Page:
I recently got an email from HomeAway (the vacation rental by owner company) with this subject line:
Rent Out Your Home During SXSW for Only $49
My first impression was that $49 isn’t a lot of money to make it worth my while to rent out my house. Surely I could get more than that from renting out my house.
I was thinking from my perspective, as the homeowner. Unfortunately, this email was sent from HomeAway’s perspective and not the homeowner’s perspective.
You see, when I opened the email and read the details, the truth was that I could pay $49 to list my house with HomeAway.
This reality was completely opposite to how I interpreted the email subject line. Not only had the subject conditioned me to not expect to make a lot of money, the reality was they wanted me to actually pay money. Ouch!
While this example may seem extreme, your company is likely guilty of something similar. You are sending out emails or advertising messages that don’t quite make sense to your customers.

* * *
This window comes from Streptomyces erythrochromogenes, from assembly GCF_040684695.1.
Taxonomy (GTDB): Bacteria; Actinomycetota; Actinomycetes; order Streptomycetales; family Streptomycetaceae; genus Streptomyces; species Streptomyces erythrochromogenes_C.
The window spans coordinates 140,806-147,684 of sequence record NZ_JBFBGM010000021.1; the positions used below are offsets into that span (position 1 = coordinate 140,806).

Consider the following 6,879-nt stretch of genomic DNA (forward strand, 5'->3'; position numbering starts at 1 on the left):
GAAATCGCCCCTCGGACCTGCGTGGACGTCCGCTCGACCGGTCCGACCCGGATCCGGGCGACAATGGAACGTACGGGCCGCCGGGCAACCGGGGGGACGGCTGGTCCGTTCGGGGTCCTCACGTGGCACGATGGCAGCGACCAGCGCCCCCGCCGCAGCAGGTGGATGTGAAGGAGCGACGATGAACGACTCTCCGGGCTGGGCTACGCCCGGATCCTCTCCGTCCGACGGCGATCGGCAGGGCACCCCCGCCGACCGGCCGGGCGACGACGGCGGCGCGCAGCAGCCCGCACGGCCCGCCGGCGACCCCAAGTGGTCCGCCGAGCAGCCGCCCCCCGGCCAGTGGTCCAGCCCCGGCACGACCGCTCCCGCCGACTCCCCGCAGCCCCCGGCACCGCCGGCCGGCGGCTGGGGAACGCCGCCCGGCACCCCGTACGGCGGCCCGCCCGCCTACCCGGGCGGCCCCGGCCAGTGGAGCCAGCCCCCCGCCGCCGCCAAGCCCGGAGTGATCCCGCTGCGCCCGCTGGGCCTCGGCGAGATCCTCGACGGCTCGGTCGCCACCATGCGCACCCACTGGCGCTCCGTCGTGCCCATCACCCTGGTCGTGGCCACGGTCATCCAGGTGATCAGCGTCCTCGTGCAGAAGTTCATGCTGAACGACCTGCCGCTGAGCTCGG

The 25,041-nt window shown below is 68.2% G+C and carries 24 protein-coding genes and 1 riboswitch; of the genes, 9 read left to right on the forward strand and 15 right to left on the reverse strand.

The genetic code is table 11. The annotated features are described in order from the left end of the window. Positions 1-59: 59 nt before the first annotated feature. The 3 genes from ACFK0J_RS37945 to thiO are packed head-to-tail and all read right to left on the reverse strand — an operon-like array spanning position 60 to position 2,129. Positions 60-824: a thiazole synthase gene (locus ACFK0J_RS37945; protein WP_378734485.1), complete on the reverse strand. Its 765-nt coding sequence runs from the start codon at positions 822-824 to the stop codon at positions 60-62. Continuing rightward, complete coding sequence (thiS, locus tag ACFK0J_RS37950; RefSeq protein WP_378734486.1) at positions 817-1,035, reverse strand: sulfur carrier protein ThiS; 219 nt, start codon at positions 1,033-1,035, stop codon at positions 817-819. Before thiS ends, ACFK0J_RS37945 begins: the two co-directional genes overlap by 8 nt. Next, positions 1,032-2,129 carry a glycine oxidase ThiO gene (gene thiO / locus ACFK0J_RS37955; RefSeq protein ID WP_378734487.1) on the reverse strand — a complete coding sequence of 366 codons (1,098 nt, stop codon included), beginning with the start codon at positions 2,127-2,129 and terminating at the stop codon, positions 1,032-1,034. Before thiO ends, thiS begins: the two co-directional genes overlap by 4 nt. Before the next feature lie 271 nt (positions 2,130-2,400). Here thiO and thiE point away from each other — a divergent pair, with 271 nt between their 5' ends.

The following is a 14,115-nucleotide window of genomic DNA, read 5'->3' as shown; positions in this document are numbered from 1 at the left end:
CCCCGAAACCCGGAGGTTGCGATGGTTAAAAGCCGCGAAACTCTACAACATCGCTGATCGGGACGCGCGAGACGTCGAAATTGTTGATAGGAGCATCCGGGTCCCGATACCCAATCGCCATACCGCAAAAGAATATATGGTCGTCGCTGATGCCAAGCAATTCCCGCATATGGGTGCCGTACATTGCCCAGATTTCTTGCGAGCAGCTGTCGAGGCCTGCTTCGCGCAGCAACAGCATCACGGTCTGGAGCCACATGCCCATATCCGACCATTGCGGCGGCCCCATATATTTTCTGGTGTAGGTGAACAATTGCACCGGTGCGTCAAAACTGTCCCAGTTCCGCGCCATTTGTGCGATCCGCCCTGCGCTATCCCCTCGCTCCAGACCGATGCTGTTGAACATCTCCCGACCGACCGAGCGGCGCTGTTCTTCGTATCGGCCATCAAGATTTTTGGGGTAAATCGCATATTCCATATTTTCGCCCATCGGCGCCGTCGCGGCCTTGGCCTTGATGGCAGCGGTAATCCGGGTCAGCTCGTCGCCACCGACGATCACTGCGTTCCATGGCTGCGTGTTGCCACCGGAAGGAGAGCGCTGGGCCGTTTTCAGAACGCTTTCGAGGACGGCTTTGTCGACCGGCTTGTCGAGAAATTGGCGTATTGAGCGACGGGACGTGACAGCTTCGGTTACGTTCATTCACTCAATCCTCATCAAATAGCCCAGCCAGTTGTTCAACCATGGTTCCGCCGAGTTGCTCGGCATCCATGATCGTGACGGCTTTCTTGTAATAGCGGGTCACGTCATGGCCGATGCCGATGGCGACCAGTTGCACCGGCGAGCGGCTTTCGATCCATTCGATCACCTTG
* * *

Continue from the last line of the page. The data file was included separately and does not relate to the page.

At a minimum, you are confusing your customers. At the extreme, you are making them mad or turning them off of to your company or service.
In the example above, a better subject line would have highlighted what the customer would get from renting out his home. Always flip the perspective when writing the words that your customers will see.
Consider how it will be received. Think about what it means to the customer. Is there ambiguity in the wording that will leave doubts or questions?
Take some time to audit your communications with customers:
Are you sending emails to customers that only make sense from your internal perspective?
Do you use the voice and position of the customer when you are crafting your messages?
If you had to rewrite the email subject line above, what would you say? Leave your thoughts in the comments.
I look forward to seeing your creativity.